Related to: 'Page One'

Constable

The Prime of Ms Dolly Greene

E. V. Harte
Authors:
E. V. Harte

The Tarot talks . . . but is anyone listening?In the heart of South West London, just a short stroll from the Thames, lies an enclosed and overgrown bike path and a single row of cottages. Its name is Tinderbox Lane. Foremost among the Lane's hotpotch of loyal residents is professional Tarot reader, Dolly Greene: divorced and permanently broke, she shares her tiny house with her 21-year-old daughter Pippa.When, one stiflingly hot summer's day, Dolly reads the cards for the voluptuous and highly-sexed Nikki, her usually professional patter is interrupted by a sudden vision - a flash of Nikki's face, covered in blood and bruises. Death hangs over the magnificent Nikki - but there is an etiquette to reading Tarot and Dolly will not talk of murder to her client.A few days later when the body of a battered woman is washed up by Chiswick Bridge, Dolly is haunted by the belief that Nikki's time may have come. . . but can she be sure? How far is Dolly prepared to go to act on her intuition? And will Sergeant Raff Williams, the officer assigned to investigate the murder, think Dolly's hunch insane?'It's a pleasure to be in the company of Ms Dolly Greene. She's smart, warm-hearted and a touch psychic - perfect qualities for a sleuth.' Frances Brody

PublicAffairs

The Red Web

Andrei Soldatov, Irina Borogan
Authors:
Andrei Soldatov, Irina Borogan

The Internet in Russia is either the most efficient totalitarian tool or the device by which totalitarianism will be overthrown. Perhaps both.On the eighth floor of an ordinary-looking building in an otherwise residential district of southwest Moscow, in a room occupied by the Federal Security Service (FSB), is a box the size of a VHS player marked SORM. The Russian government's front line in the battle for the future of the Internet, SORM is the world's most intrusive listening device, monitoring e-mails, Internet usage, Skype, and all social networks.But for every hacker subcontracted by the FSB to interfere with Russia's antagonists abroad-such as those who, in a massive denial-of-service attack, overwhelmed the entire Internet in neighboring Estonia-there is a radical or an opportunist who is using the web to chip away at the power of the state at home.Drawing from scores of interviews personally conducted with numerous prominent officials in the Ministry of Communications and web-savvy activists challenging the state, Andrei Soldatov and Irina Borogan peel back the history of advanced surveillance systems in Russia. From research laboratories in Soviet-era labor camps, to the legalization of government monitoring of all telephone and Internet communications in the 1990s, to the present day, their incisive and alarming investigation into the Kremlin's massive online-surveillance state exposes just how easily a free global exchange can be coerced into becoming a tool of repression and geopolitical warfare. Dissidents, oligarchs, and some of the world's most dangerous hackers collide in the uniquely Russian virtual world of The Red Web.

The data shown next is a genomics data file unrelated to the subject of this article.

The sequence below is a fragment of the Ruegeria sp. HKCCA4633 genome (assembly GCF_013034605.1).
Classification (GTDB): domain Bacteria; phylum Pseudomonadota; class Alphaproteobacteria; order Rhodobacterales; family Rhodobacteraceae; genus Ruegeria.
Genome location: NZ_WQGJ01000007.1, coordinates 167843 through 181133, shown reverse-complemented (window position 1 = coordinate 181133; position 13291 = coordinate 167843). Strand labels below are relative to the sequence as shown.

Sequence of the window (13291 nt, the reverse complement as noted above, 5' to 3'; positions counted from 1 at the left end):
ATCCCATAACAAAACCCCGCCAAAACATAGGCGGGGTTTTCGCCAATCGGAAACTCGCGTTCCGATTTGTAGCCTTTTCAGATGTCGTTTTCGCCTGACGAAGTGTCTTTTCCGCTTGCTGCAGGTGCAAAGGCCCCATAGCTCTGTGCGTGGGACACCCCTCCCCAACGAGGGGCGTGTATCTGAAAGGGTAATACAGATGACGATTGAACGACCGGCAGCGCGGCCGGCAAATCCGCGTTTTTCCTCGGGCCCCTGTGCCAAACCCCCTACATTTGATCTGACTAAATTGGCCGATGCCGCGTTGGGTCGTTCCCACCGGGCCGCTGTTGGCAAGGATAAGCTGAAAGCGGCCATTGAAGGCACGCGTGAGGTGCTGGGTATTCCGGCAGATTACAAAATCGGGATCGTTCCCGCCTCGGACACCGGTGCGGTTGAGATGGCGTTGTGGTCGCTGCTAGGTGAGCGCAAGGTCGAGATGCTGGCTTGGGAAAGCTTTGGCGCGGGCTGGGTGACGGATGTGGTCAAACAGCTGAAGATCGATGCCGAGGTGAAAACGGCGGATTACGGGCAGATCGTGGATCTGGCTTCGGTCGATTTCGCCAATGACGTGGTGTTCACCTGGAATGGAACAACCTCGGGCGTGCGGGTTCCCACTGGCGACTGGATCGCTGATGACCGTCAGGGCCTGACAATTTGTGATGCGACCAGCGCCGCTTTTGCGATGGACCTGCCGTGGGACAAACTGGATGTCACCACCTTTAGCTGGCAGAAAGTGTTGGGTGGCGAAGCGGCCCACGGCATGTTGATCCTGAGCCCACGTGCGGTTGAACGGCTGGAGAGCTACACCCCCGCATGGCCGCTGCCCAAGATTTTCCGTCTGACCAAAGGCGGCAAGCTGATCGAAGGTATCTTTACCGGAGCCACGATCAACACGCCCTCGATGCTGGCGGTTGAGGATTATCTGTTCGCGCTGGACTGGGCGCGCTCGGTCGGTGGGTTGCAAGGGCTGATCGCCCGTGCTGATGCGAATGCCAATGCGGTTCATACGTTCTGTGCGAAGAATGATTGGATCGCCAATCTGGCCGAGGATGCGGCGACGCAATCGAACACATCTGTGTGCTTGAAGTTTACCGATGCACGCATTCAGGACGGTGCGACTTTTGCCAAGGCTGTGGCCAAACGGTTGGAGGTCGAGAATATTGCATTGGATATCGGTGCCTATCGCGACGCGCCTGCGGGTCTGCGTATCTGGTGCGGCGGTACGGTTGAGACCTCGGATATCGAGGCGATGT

Little, Brown

The Brontës: A Life in Letters

Juliet Barker
Authors:
Juliet Barker